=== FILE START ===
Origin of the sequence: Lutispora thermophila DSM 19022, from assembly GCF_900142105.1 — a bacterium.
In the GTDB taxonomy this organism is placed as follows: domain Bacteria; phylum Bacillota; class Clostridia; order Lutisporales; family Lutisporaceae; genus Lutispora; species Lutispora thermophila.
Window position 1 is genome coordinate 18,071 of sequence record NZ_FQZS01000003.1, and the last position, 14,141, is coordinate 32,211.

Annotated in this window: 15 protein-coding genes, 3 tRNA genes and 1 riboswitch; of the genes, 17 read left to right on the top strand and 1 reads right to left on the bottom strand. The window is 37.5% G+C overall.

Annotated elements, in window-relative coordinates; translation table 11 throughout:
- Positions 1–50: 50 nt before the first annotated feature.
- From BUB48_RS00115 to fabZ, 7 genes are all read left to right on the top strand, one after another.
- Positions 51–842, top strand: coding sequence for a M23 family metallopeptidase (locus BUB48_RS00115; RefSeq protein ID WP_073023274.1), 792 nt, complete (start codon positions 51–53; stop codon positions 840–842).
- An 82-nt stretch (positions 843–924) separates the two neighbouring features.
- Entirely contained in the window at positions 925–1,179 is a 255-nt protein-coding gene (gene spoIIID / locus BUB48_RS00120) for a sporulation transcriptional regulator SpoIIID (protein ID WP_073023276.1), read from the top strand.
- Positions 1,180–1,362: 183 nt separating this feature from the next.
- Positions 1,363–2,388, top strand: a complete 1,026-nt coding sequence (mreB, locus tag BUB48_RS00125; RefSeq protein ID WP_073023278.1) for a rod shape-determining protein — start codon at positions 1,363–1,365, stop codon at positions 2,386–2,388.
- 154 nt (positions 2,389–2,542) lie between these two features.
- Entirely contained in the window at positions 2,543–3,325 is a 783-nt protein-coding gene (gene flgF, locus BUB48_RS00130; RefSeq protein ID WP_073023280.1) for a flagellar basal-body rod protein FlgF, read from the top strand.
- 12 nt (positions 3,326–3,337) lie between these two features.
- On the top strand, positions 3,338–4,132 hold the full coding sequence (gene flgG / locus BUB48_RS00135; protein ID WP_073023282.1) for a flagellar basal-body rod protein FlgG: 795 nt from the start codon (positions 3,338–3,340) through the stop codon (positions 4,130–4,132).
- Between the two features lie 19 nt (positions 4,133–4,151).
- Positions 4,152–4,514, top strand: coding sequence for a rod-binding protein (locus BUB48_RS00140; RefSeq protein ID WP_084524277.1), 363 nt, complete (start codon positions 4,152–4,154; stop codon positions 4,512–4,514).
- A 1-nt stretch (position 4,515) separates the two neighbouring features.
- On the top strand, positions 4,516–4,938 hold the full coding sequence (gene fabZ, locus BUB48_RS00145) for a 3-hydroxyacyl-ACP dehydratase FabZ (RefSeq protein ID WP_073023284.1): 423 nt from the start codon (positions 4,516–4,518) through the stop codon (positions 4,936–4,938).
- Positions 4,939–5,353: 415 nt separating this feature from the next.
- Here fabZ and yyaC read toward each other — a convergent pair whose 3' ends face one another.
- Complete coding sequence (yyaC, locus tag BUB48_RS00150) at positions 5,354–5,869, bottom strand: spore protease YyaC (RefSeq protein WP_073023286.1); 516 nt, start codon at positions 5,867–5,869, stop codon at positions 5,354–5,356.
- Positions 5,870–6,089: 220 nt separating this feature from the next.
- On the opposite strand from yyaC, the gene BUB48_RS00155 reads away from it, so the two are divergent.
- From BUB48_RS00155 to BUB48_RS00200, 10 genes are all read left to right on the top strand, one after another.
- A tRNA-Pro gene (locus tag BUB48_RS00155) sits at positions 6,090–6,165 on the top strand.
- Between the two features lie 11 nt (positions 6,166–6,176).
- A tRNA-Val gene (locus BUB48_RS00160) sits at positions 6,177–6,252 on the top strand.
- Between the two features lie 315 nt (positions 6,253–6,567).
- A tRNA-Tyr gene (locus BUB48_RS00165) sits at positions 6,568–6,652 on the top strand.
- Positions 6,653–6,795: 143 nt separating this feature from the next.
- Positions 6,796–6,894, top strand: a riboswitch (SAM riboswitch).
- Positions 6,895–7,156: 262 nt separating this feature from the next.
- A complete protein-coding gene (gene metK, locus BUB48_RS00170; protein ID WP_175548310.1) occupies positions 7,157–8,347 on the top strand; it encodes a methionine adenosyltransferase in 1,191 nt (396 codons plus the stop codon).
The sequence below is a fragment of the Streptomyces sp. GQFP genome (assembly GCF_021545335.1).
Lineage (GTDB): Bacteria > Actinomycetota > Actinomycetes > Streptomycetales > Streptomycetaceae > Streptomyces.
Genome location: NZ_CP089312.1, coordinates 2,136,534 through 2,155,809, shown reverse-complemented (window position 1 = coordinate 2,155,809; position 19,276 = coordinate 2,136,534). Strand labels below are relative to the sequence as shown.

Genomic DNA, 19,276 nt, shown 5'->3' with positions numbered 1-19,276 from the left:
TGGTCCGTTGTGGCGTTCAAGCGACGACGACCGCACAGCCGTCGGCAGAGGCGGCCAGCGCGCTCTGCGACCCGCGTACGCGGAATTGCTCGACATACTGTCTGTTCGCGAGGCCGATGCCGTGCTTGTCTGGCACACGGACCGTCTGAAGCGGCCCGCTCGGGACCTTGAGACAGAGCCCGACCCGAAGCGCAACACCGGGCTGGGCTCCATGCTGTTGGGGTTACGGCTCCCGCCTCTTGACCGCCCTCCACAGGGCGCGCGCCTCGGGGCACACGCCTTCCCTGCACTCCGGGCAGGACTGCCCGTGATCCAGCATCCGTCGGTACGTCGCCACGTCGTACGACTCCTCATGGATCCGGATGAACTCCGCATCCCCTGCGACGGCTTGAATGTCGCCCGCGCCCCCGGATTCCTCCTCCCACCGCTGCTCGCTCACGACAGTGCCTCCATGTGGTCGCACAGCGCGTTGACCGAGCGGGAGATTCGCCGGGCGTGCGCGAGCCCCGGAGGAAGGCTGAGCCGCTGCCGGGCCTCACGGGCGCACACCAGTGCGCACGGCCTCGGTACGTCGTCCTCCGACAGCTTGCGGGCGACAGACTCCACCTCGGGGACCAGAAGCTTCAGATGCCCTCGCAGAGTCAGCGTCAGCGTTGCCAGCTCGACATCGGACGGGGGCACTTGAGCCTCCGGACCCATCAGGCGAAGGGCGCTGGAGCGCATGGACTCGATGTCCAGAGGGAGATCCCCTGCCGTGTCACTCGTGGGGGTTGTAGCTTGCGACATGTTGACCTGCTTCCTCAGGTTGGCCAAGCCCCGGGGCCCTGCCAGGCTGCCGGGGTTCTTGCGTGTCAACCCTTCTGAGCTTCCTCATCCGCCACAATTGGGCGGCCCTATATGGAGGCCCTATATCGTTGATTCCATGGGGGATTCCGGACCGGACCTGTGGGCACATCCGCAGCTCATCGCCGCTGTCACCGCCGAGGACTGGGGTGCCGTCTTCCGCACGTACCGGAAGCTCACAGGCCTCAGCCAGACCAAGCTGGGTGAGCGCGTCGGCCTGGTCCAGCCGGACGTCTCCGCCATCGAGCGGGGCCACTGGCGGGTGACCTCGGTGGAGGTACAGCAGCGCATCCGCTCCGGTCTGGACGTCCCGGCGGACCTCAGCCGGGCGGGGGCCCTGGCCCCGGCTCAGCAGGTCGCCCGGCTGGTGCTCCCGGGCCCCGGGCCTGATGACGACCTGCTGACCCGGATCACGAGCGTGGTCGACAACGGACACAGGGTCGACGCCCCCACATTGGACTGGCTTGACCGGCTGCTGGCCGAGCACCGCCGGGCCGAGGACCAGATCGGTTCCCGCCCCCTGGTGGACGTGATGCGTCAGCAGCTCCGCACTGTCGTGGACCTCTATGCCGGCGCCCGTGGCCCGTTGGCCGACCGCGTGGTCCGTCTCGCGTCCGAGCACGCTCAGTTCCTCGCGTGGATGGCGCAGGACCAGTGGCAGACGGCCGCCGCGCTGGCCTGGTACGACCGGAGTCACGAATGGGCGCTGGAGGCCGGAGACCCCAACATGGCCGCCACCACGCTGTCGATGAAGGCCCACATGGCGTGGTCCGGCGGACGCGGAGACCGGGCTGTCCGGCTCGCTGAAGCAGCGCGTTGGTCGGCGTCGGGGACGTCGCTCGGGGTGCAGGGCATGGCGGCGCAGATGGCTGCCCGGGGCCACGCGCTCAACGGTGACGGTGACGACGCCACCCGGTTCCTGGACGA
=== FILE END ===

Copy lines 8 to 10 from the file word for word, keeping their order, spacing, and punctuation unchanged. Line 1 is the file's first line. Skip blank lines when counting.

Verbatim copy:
- Positions 51–842, top strand: coding sequence for a M23 family metallopeptidase (locus BUB48_RS00115; RefSeq protein ID WP_073023274.1), 792 nt, complete (start codon positions 51–53; stop codon positions 840–842).
- An 82-nt stretch (positions 843–924) separates the two neighbouring features.
- Entirely contained in the window at positions 925–1,179 is a 255-nt protein-coding gene (gene spoIIID / locus BUB48_RS00120) for a sporulation transcriptional regulator SpoIIID (protein ID WP_073023276.1), read from the top strand.